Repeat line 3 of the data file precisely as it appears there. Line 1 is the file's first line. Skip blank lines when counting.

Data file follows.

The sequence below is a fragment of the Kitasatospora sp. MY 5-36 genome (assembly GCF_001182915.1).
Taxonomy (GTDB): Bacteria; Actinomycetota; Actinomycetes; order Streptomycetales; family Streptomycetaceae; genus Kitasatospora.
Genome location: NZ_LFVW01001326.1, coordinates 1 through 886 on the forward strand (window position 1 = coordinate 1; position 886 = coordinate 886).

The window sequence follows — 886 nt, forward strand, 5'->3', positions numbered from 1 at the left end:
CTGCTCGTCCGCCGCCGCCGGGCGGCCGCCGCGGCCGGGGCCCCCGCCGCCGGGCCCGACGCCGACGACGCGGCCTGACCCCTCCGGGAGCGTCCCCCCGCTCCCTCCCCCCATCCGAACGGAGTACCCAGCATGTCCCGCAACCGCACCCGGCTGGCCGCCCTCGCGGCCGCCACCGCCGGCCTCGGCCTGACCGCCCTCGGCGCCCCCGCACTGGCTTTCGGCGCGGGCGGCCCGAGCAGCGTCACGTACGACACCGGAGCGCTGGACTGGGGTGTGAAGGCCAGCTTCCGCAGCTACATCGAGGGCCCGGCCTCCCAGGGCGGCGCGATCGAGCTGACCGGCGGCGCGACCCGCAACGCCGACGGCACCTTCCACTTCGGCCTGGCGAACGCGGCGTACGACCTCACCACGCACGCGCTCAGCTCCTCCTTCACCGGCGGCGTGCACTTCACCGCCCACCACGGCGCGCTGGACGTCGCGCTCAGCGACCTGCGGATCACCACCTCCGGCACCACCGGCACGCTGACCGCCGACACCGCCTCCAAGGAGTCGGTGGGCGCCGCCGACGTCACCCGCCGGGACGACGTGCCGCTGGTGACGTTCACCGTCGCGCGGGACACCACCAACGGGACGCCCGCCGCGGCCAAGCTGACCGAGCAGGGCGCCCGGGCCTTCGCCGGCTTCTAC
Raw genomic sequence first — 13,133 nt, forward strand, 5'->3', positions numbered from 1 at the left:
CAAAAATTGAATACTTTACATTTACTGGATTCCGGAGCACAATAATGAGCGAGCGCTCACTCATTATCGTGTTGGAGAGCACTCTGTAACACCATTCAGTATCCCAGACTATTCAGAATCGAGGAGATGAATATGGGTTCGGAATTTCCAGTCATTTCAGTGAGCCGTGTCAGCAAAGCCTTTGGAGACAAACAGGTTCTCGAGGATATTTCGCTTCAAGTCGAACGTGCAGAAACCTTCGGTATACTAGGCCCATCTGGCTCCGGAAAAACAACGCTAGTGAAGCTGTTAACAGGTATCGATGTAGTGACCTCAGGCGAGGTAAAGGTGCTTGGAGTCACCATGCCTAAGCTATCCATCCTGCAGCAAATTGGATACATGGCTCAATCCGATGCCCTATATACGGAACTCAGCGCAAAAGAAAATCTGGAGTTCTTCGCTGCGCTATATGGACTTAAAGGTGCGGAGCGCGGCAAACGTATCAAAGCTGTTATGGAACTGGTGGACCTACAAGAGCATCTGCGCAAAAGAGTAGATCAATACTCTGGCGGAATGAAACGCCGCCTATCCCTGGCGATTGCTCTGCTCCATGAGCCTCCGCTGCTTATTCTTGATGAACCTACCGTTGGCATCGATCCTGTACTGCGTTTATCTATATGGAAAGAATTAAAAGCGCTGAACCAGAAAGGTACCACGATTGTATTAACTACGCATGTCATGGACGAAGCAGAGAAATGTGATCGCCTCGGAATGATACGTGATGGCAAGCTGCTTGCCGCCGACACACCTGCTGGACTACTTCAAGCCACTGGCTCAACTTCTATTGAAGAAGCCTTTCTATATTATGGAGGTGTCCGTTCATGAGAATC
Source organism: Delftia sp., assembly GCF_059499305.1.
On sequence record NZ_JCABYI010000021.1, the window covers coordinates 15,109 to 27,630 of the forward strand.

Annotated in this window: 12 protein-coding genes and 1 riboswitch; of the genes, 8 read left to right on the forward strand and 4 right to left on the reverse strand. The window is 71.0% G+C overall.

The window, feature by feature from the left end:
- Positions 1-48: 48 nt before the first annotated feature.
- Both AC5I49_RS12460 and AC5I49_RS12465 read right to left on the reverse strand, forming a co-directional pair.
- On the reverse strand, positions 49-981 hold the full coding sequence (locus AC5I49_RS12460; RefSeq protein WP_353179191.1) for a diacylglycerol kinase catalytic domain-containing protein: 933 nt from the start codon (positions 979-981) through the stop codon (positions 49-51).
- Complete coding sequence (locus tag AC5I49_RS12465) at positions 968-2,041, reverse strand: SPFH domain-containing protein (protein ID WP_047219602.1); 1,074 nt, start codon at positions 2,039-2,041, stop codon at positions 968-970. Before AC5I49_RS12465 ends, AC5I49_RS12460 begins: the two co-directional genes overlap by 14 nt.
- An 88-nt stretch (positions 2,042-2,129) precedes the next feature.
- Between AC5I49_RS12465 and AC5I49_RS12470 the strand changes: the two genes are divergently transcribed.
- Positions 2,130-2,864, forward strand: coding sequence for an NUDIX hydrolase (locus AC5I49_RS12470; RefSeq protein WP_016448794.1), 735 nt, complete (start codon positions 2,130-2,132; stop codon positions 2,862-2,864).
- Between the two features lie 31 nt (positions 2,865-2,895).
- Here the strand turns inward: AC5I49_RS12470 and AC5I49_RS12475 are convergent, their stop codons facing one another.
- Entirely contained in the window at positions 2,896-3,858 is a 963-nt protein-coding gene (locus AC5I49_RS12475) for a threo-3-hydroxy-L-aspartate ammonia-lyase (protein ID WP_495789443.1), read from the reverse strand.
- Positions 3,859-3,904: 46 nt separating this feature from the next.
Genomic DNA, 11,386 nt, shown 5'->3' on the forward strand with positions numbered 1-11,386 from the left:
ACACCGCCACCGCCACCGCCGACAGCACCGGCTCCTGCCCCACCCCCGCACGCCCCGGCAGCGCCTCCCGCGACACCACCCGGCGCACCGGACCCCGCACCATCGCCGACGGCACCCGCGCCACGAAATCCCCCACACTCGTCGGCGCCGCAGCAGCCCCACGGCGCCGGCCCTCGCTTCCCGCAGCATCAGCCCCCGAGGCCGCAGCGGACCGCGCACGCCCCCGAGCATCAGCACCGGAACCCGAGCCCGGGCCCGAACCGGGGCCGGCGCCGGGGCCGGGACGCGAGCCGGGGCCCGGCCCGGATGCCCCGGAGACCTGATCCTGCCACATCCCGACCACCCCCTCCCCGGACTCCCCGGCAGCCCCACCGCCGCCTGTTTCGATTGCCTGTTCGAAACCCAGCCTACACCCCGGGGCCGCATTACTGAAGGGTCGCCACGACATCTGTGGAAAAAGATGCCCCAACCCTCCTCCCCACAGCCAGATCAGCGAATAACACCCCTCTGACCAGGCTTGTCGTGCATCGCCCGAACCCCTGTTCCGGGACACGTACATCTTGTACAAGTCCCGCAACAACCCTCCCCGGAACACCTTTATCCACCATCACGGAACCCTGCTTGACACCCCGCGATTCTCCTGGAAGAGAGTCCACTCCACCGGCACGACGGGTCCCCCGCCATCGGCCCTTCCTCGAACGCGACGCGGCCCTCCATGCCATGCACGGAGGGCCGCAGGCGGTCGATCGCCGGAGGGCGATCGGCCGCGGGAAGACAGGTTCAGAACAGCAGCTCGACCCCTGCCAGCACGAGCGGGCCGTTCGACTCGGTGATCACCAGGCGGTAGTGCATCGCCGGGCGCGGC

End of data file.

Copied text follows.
Genome location: NZ_LFVW01001326.1, coordinates 1 through 886 on the forward strand (window position 1 = coordinate 1; position 886 = coordinate 886).